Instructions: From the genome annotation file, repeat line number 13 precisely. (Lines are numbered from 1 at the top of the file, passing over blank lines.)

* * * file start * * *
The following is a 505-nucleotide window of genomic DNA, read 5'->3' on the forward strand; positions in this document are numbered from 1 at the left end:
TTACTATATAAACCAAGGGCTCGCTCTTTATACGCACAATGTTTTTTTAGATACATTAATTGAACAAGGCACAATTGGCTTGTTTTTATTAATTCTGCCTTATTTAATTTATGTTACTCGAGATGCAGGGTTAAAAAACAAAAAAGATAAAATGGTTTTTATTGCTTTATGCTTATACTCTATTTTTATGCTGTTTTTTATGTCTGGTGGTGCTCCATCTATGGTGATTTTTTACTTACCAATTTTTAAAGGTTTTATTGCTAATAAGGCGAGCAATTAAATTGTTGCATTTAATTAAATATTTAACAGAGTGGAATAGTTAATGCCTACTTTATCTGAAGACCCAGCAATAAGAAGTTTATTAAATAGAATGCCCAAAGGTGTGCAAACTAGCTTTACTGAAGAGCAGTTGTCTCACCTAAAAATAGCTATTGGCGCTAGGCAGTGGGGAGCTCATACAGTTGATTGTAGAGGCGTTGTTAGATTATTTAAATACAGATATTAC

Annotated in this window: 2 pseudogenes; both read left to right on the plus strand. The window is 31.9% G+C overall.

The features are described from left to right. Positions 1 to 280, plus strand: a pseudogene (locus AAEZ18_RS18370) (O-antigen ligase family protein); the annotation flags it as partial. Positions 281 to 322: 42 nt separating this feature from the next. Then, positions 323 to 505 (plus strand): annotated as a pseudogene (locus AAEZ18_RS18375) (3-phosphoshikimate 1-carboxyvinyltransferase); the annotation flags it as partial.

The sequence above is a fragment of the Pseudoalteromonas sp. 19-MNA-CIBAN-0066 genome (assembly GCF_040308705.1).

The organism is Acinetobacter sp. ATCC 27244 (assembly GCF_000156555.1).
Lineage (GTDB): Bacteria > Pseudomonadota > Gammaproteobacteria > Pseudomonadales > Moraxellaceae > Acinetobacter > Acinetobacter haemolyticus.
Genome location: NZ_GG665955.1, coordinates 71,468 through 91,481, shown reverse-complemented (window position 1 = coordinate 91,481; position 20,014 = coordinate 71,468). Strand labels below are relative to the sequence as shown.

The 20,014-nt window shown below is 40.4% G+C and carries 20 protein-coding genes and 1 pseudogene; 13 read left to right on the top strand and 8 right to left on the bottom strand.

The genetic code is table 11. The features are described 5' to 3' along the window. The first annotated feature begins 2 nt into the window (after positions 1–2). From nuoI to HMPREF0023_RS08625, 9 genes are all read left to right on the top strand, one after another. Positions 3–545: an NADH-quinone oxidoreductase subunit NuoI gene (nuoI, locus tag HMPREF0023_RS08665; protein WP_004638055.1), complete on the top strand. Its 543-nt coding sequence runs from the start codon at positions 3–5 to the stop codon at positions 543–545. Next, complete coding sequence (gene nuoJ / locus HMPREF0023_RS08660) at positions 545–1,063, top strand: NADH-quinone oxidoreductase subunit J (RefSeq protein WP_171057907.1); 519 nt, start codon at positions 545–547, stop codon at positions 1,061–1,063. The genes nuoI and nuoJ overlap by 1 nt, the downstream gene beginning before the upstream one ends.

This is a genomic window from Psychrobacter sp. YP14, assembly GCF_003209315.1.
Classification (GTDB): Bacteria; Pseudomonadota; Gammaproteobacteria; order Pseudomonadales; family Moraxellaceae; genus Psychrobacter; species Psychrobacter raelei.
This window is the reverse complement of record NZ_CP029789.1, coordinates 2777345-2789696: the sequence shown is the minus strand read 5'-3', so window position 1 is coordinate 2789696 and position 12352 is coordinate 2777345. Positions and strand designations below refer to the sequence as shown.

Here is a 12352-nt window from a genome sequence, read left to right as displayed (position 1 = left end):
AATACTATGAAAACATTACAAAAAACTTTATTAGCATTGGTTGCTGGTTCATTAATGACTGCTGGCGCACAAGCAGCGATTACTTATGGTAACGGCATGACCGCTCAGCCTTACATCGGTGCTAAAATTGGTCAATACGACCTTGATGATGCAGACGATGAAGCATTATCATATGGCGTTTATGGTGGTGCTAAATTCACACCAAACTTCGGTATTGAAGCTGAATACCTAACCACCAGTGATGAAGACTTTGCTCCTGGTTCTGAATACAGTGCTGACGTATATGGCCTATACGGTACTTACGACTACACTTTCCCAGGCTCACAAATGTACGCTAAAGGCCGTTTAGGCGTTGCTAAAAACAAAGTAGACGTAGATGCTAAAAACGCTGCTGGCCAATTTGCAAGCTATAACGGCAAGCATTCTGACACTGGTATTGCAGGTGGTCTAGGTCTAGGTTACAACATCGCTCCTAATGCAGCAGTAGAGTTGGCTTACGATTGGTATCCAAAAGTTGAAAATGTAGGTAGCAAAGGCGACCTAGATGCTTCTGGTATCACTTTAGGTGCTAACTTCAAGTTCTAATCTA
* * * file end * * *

This window is the reverse complement of record NZ_CP029789.1, coordinates 2777345-2789696: the sequence shown is the minus strand read 5'-3', so window position 1 is coordinate 2789696 and position 12352 is coordinate 2777345. Positions and strand designations below refer to the sequence as shown.